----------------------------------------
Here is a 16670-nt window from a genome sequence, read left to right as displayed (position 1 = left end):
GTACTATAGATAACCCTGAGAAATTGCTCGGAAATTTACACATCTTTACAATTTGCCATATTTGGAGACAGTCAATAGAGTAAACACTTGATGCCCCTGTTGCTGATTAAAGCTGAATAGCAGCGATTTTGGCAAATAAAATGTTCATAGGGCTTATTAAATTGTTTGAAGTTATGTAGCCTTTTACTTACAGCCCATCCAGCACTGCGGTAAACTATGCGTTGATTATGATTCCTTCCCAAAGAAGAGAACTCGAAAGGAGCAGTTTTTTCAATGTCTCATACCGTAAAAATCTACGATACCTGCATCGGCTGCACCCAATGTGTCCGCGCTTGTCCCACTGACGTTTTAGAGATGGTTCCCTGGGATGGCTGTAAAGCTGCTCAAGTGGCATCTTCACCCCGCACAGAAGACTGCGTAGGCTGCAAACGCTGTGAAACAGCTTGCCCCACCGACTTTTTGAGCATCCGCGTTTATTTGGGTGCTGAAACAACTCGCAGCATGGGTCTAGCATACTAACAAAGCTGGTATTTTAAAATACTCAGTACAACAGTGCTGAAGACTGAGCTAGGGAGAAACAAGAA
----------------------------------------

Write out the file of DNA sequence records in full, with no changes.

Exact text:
Here is a 16670-nt window from a genome sequence, read left to right as displayed (position 1 = left end):
GTACTATAGATAACCCTGAGAAATTGCTCGGAAATTTACACATCTTTACAATTTGCCATATTTGGAGACAGTCAATAGAGTAAACACTTGATGCCCCTGTTGCTGATTAAAGCTGAATAGCAGCGATTTTGGCAAATAAAATGTTCATAGGGCTTATTAAATTGTTTGAAGTTATGTAGCCTTTTACTTACAGCCCATCCAGCACTGCGGTAAACTATGCGTTGATTATGATTCCTTCCCAAAGAAGAGAACTCGAAAGGAGCAGTTTTTTCAATGTCTCATACCGTAAAAATCTACGATACCTGCATCGGCTGCACCCAATGTGTCCGCGCTTGTCCCACTGACGTTTTAGAGATGGTTCCCTGGGATGGCTGTAAAGCTGCTCAAGTGGCATCTTCACCCCGCACAGAAGACTGCGTAGGCTGCAAACGCTGTGAAACAGCTTGCCCCACCGACTTTTTGAGCATCCGCGTTTATTTGGGTGCTGAAACAACTCGCAGCATGGGTCTAGCATACTAACAAAGCTGGTATTTTAAAATACTCAGTACAACAGTGCTGAAGACTGAGCTAGGGAGAAACAAGAA